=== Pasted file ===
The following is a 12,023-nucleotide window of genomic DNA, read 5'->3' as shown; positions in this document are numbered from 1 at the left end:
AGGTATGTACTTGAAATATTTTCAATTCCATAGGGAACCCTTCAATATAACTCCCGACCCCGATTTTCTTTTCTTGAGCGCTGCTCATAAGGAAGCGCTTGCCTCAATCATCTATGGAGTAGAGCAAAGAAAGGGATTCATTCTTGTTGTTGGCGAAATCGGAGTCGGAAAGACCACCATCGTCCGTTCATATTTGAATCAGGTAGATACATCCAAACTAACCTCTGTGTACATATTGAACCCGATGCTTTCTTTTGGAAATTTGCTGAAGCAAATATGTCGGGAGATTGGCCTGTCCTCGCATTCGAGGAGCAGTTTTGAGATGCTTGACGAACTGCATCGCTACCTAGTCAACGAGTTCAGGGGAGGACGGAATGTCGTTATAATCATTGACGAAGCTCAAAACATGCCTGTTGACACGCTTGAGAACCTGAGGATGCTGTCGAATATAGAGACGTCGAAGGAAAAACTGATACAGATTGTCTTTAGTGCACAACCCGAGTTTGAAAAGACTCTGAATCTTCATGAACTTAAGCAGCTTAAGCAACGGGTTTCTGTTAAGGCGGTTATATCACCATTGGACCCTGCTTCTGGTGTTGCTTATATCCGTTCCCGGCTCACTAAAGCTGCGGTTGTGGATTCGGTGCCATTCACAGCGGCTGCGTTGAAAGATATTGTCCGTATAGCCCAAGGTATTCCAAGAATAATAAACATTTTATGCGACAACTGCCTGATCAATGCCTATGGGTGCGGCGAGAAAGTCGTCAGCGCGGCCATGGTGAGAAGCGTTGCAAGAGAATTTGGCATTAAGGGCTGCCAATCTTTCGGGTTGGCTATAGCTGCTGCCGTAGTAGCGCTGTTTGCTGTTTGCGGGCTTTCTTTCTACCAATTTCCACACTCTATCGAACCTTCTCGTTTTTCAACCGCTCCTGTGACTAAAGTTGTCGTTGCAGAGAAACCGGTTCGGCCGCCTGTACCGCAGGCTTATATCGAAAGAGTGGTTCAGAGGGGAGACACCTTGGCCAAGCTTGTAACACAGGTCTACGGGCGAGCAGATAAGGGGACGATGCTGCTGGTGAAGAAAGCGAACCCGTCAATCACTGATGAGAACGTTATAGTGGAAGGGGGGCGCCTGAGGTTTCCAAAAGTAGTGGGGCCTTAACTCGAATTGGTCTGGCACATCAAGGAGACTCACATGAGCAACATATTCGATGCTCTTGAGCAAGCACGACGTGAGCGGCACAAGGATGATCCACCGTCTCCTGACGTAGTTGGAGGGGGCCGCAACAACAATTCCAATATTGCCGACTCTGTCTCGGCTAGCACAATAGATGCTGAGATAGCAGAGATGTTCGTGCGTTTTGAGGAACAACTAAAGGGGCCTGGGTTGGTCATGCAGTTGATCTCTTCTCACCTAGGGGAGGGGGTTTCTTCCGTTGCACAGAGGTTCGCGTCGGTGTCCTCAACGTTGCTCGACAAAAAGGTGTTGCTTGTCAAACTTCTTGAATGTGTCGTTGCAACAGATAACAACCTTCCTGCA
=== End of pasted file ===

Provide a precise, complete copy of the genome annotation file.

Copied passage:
The following is a 12,023-nucleotide window of genomic DNA, read 5'->3' as shown; positions in this document are numbered from 1 at the left end:
AGGTATGTACTTGAAATATTTTCAATTCCATAGGGAACCCTTCAATATAACTCCCGACCCCGATTTTCTTTTCTTGAGCGCTGCTCATAAGGAAGCGCTTGCCTCAATCATCTATGGAGTAGAGCAAAGAAAGGGATTCATTCTTGTTGTTGGCGAAATCGGAGTCGGAAAGACCACCATCGTCCGTTCATATTTGAATCAGGTAGATACATCCAAACTAACCTCTGTGTACATATTGAACCCGATGCTTTCTTTTGGAAATTTGCTGAAGCAAATATGTCGGGAGATTGGCCTGTCCTCGCATTCGAGGAGCAGTTTTGAGATGCTTGACGAACTGCATCGCTACCTAGTCAACGAGTTCAGGGGAGGACGGAATGTCGTTATAATCATTGACGAAGCTCAAAACATGCCTGTTGACACGCTTGAGAACCTGAGGATGCTGTCGAATATAGAGACGTCGAAGGAAAAACTGATACAGATTGTCTTTAGTGCACAACCCGAGTTTGAAAAGACTCTGAATCTTCATGAACTTAAGCAGCTTAAGCAACGGGTTTCTGTTAAGGCGGTTATATCACCATTGGACCCTGCTTCTGGTGTTGCTTATATCCGTTCCCGGCTCACTAAAGCTGCGGTTGTGGATTCGGTGCCATTCACAGCGGCTGCGTTGAAAGATATTGTCCGTATAGCCCAAGGTATTCCAAGAATAATAAACATTTTATGCGACAACTGCCTGATCAATGCCTATGGGTGCGGCGAGAAAGTCGTCAGCGCGGCCATGGTGAGAAGCGTTGCAAGAGAATTTGGCATTAAGGGCTGCCAATCTTTCGGGTTGGCTATAGCTGCTGCCGTAGTAGCGCTGTTTGCTGTTTGCGGGCTTTCTTTCTACCAATTTCCACACTCTATCGAACCTTCTCGTTTTTCAACCGCTCCTGTGACTAAAGTTGTCGTTGCAGAGAAACCGGTTCGGCCGCCTGTACCGCAGGCTTATATCGAAAGAGTGGTTCAGAGGGGAGACACCTTGGCCAAGCTTGTAACACAGGTCTACGGGCGAGCAGATAAGGGGACGATGCTGCTGGTGAAGAAAGCGAACCCGTCAATCACTGATGAGAACGTTATAGTGGAAGGGGGGCGCCTGAGGTTTCCAAAAGTAGTGGGGCCTTAACTCGAATTGGTCTGGCACATCAAGGAGACTCACATGAGCAACATATTCGATGCTCTTGAGCAAGCACGACGTGAGCGGCACAAGGATGATCCACCGTCTCCTGACGTAGTTGGAGGGGGCCGCAACAACAATTCCAATATTGCCGACTCTGTCTCGGCTAGCACAATAGATGCTGAGATAGCAGAGATGTTCGTGCGTTTTGAGGAACAACTAAAGGGGCCTGGGTTGGTCATGCAGTTGATCTCTTCTCACCTAGGGGAGGGGGTTTCTTCCGTTGCACAGAGGTTCGCGTCGGTGTCCTCAACGTTGCTCGACAAAAAGGTGTTGCTTGTCAAACTTCTTGAATGTGTCGTTGCAACAGATAACAACCTTCCTGCA